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Thursday, August 31, 2006

How .NET Debugger Process Break Points

  1. From the current frame, the SampleDebugger application queries for its IL frame.
  2. From the IL frame, it retrieves the current instruction pointer (which is an offset from the beginning of the function).
  3. From the current frame, SampleDebugger retrieves the current function through ICorDebugFrame::GetFunction.
  4. From the current function, the debugger retrieves its token.
  5. Using the module's metadata, the debugger retrieves the symbolic method for the runtime function.
  6. From the symbolic method, SampleDebugger retrieves its sequence point count, allocates some space to hold the data, and then retrieves the method's sequence points.
  7. SampleDebugger then searches each sequence point returned, comparing its offset (which is an instruction pointer offset) to the current instruction pointer offset from Step 2.
  8. When a match is made, SampleDebugger looks at the source line where the sequence point occurred and stops searching the remaining sequence points. Matching the instruction pointer to the sequence point implicitly matches the current instruction pointer to the line of source code that is executing.

Figure 6 Finding Breakpoints
Figure 6 Finding Breakpoints

Once you know how to decode where breakpoints have occurred, they need to be added. Ultimately, breakpoints belong with the module (which contains the code) to which they are matched. Since the debugger is notified when a module is loaded through the managed callback, all it has to do is wait for the notification from the CLR and then add the breakpoints as needed. The steps to adding the breakpoints can be viewed in CManagedCallback::LoadModule (in ManagedCallback.cpp) and CDebuggerServices::AddBreakpointToModule (in DebuggerServices.cpp in the code download). Figure 6 shows how this process works. The steps can be summarized as follows:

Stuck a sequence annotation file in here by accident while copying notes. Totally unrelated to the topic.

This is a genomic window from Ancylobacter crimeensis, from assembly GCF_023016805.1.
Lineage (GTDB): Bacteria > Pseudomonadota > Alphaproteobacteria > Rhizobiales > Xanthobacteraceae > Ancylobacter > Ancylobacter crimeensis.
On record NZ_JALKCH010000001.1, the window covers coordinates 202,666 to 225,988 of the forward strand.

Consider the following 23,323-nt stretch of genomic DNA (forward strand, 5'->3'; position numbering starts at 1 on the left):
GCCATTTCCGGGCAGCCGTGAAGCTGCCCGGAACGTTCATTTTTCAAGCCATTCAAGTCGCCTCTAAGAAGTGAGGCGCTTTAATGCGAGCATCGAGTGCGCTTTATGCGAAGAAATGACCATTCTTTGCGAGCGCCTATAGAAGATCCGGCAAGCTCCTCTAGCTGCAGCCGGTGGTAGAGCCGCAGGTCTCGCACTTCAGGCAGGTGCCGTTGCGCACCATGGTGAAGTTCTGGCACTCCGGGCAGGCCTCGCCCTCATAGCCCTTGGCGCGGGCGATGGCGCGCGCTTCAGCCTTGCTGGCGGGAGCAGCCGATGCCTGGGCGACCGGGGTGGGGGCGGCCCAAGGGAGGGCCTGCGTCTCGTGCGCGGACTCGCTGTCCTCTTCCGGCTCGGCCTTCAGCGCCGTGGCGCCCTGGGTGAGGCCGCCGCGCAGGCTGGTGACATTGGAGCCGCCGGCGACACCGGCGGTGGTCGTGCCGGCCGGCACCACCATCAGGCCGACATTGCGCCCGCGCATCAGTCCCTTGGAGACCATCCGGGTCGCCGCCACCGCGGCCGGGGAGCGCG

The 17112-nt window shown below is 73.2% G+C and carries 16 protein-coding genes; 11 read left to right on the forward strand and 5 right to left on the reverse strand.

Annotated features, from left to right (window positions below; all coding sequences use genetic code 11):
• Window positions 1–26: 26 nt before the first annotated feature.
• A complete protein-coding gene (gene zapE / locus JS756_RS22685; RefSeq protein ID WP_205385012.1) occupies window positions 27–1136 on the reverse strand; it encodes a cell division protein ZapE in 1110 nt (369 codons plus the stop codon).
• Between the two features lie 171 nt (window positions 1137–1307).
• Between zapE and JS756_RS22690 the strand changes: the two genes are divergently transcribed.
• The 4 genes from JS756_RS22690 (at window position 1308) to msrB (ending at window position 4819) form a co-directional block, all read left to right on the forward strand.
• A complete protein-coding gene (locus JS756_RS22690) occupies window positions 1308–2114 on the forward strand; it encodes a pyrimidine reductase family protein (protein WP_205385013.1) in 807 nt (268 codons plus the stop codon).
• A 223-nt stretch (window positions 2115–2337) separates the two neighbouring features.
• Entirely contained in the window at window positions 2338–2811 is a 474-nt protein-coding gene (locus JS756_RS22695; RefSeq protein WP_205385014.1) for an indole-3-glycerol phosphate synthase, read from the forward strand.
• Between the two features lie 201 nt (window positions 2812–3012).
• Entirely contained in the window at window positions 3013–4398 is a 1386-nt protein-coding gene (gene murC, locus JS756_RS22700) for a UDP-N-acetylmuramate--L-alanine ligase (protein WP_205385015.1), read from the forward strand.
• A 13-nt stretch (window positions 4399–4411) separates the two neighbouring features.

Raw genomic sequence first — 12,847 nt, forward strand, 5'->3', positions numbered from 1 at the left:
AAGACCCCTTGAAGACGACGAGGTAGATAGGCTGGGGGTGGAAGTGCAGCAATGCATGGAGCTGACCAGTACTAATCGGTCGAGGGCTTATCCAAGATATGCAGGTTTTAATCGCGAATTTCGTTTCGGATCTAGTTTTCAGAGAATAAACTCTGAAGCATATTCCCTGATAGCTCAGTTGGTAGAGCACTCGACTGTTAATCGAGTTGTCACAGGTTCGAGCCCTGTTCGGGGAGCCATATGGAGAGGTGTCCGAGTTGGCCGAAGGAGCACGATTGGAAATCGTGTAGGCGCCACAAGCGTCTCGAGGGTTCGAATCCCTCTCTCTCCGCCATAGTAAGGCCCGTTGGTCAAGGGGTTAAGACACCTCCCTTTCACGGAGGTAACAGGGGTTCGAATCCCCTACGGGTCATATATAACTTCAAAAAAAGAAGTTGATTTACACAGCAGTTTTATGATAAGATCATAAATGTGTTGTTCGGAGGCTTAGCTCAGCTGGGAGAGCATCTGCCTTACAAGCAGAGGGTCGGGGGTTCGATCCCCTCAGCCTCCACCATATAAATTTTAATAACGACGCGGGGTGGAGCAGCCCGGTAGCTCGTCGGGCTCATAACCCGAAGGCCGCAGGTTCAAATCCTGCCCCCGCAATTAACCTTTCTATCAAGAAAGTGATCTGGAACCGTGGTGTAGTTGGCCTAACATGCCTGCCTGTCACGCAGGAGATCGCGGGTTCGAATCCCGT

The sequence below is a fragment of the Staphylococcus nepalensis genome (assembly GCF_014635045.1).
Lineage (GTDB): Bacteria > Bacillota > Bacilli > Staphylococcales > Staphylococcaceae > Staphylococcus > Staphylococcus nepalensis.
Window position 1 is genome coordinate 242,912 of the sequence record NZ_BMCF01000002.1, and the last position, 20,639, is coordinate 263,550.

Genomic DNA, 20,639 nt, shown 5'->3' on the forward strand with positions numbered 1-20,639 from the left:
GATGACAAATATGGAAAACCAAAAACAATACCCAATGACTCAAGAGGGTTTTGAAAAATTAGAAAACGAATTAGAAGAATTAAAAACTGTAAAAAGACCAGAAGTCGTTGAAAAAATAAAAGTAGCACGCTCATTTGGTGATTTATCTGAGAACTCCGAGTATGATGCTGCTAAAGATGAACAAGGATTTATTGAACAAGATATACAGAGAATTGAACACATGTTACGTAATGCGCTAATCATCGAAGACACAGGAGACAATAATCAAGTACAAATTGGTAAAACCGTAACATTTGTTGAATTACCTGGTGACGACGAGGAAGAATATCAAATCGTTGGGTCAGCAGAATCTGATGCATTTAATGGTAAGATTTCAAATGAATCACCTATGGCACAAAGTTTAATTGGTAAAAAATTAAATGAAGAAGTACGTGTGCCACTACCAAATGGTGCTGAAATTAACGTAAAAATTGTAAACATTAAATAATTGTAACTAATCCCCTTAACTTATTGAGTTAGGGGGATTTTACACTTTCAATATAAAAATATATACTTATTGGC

1. Start the process and wait for the module load notification.
  2. Match the module name to the module being debugged.
  3. Retrieve the module's metadata interface so source code can be matched to IL.
  4. Retrieve a symbol reader and then get the document from it.
  5. Retrieve the method from the document position for the given breakpoint.
  6. Retrieve the method's token.
  7. Retrieve the method's IL offset from the beginning of the method.
  8. Retrieve the runtime function from the CLR from the current module based on the token previously retrieved.
  9. Retrieve the IL code for the runtime function.
  10. Create a breakpoint on the code returned and set it (whether it's active or not).
  11. Add additional breakpoints by repeating Steps 6-11 until all breakpoints are added.
  12. Continue the process that was stopped on the module load notification.

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